In February court documents obtained by PEOPLE, Orianne, 43, claims her estranged husband, 46-year-old investment banker Charles Fouad Mejjati, fraudulently coerced her into signing a marital settlement agreement and giving him the Miami Beach mansion the couple called home.
Miami-Dade County property records reveal Orianne paid $8.4 million for the residence in 2012, one year after she married Mejjati and four years after her $46.68 million divorce from Collins – the biggest in British legal history at the time.
Then, in June 2015, Mejjati purchased the home from Orianne for just $100, sales information shows. But Orianne's Jan. 19 filing states "no quit claim deed was, to the wife's knowledge, ever presented to the wife" and she didn't agree to the sale.
According to her divorce petition, Orianne claims she was attempting to recover from an unsuccessful spinal and neck surgery that left her partially paralyzed and unable to walk when Mejjati "embarked on a campaign" to intimidate her into signing the marital settlement agreement. (She has since regained movement and is able to walk with the help of a cane.)
While Orianne was under the influence of pain killers prescribed to treat her "constant extreme pain," Mejjati allegedly threatened to make false statements about Orianne that would cause "social embarrassment" and the loss of custody of their son, Andrea, 4, her court documents claim.
The jewelry designer also alleges the agreement is "unfair on its face, and is unconscionable" since the terms would give Mejjati the "majority of the marital assets" in addition to half of her "premarital, non-marital residence located in Switzerland with a very substantial value."
Orianne is asking the court to set aside the agreement (which she claims "has not been adopted by any court order"), nullify the deed, dissolve the marriage, determine custody of their son and child support and distribute their assets.
But in a motion attorney Eric Rayman told PEOPLE he filed to ask the court for a conference last month, Mejjati claims Orianne is attempting to "recreate history" and that her accusations are "wholly unfounded" and "nothing more than a thinly-veiled effort to hide the elephant in the room, namely that the Parties entered into a valid and enforceable settlement contract." Of the agreement, Mejjati alleges "that she was the one who first proposed the terms."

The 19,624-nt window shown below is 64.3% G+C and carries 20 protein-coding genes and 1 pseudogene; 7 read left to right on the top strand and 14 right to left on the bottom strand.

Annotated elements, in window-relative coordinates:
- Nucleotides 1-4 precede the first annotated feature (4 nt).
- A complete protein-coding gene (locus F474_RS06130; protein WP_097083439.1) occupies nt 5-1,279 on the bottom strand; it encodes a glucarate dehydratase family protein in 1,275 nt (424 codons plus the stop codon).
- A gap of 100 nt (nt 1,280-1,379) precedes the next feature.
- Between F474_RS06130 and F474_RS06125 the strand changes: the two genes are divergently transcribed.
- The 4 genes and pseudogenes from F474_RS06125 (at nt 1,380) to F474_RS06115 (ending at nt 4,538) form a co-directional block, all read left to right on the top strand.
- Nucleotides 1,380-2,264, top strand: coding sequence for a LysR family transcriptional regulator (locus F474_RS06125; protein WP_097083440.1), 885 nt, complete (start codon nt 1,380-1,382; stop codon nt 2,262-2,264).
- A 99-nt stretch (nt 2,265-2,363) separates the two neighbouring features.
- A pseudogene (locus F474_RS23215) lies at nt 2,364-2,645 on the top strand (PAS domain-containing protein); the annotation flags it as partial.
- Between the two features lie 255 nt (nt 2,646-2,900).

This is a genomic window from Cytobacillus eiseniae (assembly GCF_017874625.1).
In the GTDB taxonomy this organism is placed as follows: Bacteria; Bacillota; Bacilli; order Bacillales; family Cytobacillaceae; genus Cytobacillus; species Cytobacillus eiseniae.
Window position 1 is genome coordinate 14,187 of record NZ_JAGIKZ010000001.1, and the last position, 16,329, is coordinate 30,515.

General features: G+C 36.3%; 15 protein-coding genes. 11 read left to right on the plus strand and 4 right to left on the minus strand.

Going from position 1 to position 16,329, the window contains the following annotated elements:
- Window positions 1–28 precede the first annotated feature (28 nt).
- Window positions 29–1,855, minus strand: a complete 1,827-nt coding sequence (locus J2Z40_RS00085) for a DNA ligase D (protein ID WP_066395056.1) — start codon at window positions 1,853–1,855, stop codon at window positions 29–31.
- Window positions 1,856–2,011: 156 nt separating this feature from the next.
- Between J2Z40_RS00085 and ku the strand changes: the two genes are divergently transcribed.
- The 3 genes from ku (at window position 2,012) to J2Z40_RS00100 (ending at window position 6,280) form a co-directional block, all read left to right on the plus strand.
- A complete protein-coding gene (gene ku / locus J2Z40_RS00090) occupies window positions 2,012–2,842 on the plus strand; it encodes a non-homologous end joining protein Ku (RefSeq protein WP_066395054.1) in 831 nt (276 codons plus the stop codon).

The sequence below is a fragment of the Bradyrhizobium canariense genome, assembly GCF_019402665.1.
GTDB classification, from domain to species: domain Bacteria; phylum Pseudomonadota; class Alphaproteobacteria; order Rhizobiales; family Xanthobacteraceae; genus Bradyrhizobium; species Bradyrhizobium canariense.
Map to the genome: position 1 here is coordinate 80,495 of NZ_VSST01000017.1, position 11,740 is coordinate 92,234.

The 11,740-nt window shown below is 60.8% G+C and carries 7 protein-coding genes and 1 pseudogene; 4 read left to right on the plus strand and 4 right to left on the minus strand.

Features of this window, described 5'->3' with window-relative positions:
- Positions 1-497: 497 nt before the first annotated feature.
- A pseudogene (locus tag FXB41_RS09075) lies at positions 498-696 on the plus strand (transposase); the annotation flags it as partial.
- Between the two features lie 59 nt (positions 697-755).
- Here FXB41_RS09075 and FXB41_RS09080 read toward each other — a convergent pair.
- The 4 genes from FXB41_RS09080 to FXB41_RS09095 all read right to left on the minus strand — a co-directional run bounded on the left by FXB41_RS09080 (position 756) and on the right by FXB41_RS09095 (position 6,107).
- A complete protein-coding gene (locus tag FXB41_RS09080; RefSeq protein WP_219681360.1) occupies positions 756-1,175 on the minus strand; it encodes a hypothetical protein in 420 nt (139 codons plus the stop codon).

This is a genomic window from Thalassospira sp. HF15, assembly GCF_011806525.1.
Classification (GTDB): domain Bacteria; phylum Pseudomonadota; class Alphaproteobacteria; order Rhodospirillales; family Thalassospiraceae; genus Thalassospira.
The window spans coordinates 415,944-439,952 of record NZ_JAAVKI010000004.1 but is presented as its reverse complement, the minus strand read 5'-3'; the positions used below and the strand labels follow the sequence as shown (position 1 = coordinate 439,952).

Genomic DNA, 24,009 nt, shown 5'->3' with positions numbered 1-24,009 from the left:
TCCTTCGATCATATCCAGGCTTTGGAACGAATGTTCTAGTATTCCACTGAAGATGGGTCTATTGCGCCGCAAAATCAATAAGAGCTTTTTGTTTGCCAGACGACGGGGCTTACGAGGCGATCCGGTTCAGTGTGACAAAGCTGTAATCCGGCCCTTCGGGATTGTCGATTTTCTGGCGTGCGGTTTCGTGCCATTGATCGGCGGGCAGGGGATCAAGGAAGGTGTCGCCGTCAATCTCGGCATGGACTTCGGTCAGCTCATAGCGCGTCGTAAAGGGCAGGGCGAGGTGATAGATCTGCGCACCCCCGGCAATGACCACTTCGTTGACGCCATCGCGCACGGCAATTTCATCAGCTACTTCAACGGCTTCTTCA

In the midst of her legal battle, Orianne and Phil, 65, clarified their relationship status in an interview with PEOPLE last week. "Yes, we are back together!" the musician shared at a press conference for their Little Dreams Foundation in Miami.
The relationship is mentioned in Mejjati's motion, as he claims Orianne "abandoned" their marriage and "resumed her relationship" with Phil in 2014. Still, Mejjati says he assisted the couple "in locating and securing the purchase" of Phil's Miami Beach home and "cared for the three parties' minor children while overseeing" a renovation of the new mansion as Orianne and Phil "vacationed on their yacht in the Mediterranean" last August.
Speaking to PEOPLE, Phil explained that his reconciliation with Orianne – with whom he shares sons Nicholas, 14, and Matthew, 11 – "wasn't something we wanted to make a song a dance about."
The musician continued: "But obviously when you have children, there's two ways you can go. You can go the nasty way or you can go the nice way, and we always went the nice way ... and we realized we missed each other."
Phil went on to dispel reports that they intend to marry again, saying, "Orianne did an interview in Switzerland and that got back translated from German. She didn't actually say it."
Added Orianne: "I said, 'You never know what the future is going to hold.' I never said, 'Yeah, we are going to get married.' It was like a mistranslation."
That doesn't mean a second wedding for the pair isn't in the cards, though. "It's not impossible – it just hasn't been discussed," Phil told PEOPLE. "We are still enjoying living in a house together and changing light bulbs."
Reporting by BECKY RANDEL